Dawn Of Winter – “Pray For Doom” (I Hate Records)
Battle Helm Rating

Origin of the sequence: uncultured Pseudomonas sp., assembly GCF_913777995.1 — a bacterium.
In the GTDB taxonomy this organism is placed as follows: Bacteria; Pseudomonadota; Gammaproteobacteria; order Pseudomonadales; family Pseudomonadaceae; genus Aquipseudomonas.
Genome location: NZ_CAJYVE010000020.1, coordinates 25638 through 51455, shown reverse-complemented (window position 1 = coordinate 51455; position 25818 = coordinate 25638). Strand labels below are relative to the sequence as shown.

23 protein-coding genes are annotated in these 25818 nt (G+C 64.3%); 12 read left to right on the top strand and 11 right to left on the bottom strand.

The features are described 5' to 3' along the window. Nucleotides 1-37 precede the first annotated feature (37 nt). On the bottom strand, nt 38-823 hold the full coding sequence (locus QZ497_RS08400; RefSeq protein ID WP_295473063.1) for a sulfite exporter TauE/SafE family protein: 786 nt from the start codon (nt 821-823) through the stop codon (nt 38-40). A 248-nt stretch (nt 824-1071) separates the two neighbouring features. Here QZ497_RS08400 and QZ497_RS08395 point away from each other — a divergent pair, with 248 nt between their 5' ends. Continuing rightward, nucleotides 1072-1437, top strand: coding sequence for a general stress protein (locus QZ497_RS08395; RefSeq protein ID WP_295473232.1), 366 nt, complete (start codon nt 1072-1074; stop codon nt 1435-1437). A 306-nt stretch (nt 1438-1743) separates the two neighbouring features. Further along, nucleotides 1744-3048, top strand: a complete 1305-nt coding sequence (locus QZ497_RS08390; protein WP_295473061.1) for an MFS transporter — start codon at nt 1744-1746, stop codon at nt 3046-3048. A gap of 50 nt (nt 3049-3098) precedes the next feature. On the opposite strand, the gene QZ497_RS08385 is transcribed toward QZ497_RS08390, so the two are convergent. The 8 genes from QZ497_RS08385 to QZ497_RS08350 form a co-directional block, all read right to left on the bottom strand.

Man, if you like loud drums, then this one will really work for you! Dawn Of Winter are a doom band from south western Germany who’ve actually going since the early 90s, releasing 3 albums on average every 10 years – so clearly not a band in any rush ha ha! In addition, despite their genre classification, which does hold true, Dawn Of Winter are also different in playing slightly more upbeat, with more epic metal riffs along with Gerrit P. Mutz’s more soulful vocals, which although melancholic, are not so depressive or occultish as others in the doom style. So anyone into epic metal could also appreciate this along with those who like their doom lite, and possibly even goths appreciative of My Dying Bride. In any case, the quality of the music doesn’t hold back at all, from Dennis Schediwy’s aforementioned pounding drums and smashing cymbals, to the impressive riffs that certainly evoke plenty of sorrow, but equally more passionate and heart stirring moments on the 8 tracks making up this impressive 3rd release. Along with Joachim Schmalzried’s trademark deep bass, Mutz’s emotional vocals glide smoothly over the melancholia like death slowly creeping up to you on opener ‘A Dream Within A Dream’ as the grim guitar crunches and wails oh so blissfully in tune with the echoing chorus before launching into a funeral doom solo par excellence. On ‘Woodstock Child’ the epic metal grooves are just rolling in line Schediwy’s thumping toms before the stirring warrior chorus brought home by Mutz’s soulful vocals keeps this number long in the memory – simply brilliant. And that’s the word here, simplicity, yet with such quality that the material is instantly addictive and an utter pleasure to listen to, even when down tuned to the depression like on ‘The Sweet Taste Of Ruin’ with its plodding riff and primeval drums, yet so beautiful in its melancholic chorus once again sung so well by Mutz. I’d like to suggest these guys get a hoof on putting out their next release given how good “Pray For Doom” was, but if paying no heed to my call is what it takes to stoke the embers to make the next spectacular flame, then let it be so.